MiCA will protect consumers by requiring stablecoin issuers to keep sufficient assets to ensure the stability of the coins. Moreover, no issuer of, and crypto-asset service providers of services related to, ART and EMT can grant interest in relation to the issued tokens.
Furthermore, the European Banking Authority (EBA) will oversee all so-called “stablecoins”, with most issuers and crypto service providers being required, prior to any activity, to have a registered office in the EU.
Crypto-asset service providers will need authorisation to operate in the EU, according to the preliminary agreement reached by European legislators.
Competent authorities shall promptly acknowledge receipt of the applications and, in any event, within five working days following receipt. Within 40 working days from the receipt of a complete application, the authorities shall be required to assess whether the crypto-asset service provider complies with the requirements and adopt a fully reasoned decision granting or refusing an authorisation. National authorities will send relevant information to the European Securities and Markets Authority about the granted licenses, creating thus a central European database.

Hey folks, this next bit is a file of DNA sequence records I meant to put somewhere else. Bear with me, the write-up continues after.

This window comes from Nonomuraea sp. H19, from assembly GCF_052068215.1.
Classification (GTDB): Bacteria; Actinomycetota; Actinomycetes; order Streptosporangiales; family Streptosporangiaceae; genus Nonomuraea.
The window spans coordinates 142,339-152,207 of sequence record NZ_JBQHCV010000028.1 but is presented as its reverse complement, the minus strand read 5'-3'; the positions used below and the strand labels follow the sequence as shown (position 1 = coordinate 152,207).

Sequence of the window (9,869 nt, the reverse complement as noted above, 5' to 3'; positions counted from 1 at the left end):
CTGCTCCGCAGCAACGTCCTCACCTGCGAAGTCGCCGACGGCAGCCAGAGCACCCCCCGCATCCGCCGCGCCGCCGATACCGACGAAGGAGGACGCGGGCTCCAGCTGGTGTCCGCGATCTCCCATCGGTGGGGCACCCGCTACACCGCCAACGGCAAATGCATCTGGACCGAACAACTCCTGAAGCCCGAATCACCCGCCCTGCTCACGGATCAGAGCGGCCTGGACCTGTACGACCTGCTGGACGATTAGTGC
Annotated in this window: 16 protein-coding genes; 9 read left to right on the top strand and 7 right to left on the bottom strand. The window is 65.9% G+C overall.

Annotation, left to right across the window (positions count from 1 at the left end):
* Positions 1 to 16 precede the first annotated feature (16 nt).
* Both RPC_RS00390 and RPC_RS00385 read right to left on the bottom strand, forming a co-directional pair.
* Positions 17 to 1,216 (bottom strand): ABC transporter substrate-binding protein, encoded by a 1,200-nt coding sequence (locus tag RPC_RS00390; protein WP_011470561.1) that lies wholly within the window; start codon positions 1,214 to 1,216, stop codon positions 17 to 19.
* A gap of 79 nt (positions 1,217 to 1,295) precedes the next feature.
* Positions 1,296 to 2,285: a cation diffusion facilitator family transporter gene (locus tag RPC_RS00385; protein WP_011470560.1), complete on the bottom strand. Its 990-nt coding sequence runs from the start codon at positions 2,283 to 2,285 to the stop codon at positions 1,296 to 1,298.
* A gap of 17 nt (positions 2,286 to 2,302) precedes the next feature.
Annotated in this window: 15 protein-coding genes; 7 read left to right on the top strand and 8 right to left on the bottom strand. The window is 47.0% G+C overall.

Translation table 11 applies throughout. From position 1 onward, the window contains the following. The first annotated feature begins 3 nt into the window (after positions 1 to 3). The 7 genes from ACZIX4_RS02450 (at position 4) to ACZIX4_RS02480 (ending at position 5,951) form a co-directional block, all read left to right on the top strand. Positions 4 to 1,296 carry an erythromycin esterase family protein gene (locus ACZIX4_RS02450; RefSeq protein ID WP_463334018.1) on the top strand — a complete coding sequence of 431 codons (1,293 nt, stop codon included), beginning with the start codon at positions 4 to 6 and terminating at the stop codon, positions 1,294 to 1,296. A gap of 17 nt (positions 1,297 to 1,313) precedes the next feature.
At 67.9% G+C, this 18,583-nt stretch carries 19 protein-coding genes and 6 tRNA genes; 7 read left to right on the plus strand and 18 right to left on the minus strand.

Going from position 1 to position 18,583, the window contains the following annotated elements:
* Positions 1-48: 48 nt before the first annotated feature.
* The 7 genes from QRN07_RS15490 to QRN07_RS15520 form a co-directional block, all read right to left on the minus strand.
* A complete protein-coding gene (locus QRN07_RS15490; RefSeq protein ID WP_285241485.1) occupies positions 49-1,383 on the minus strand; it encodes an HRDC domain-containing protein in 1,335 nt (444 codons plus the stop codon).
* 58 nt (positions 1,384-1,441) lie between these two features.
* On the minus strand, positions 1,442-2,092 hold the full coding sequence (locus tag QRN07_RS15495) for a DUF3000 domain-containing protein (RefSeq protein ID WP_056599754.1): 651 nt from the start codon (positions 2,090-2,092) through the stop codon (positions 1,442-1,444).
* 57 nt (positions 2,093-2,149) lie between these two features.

Regardless of how comprehensive MiCA aims to be, the legal framework it establishes is still considered by experts to be incomplete. Non-fungible tokens (NFTs), which are digital assets representing real-world objects such as art, music, and videos, will be excluded unless they fit into one of the existing crypto-asset categories.
However, the recitals of the Regulation proposal leave the door open to debates regarding NFTs, mentioning that the issuance of crypto-assets as non-fungible tokens in a large series or collection should be considered an indicator of their fungibility. Also, the sole attribution of a unique identifier to a crypto-asset is not sufficient to classify it as unique or not fungible. So it is to be seen what shall be the exact practical applicability after the Regulation comes into force.
The European Parliament is expected to vote on the regulation in February 2023. After formal approval by the Council of the EU, MiCA will be published in the EU’s Official Journal and enter into force 20 days later.
However, the Regulation will start applying within 18 months after its entry into force, except for Titles III and IV, which will apply within 12 months. Besides this, transitional measures shall apply for the services already in the market for an easy and progressive application of the requirements.
Within 18 months after the date of entry into force of the MiCA Regulation, the European Commission shall need to present a report to the European Parliament and Council on the latest developments on crypto-assets, in particular on areas which were not addressed in the Regulation and, where appropriate, accompanied by a legislative proposal. This also means a possible development of a specific, proportionate, and horizontal legislative proposal to establish a regime for NFTs and address the emerging risks of such a new market.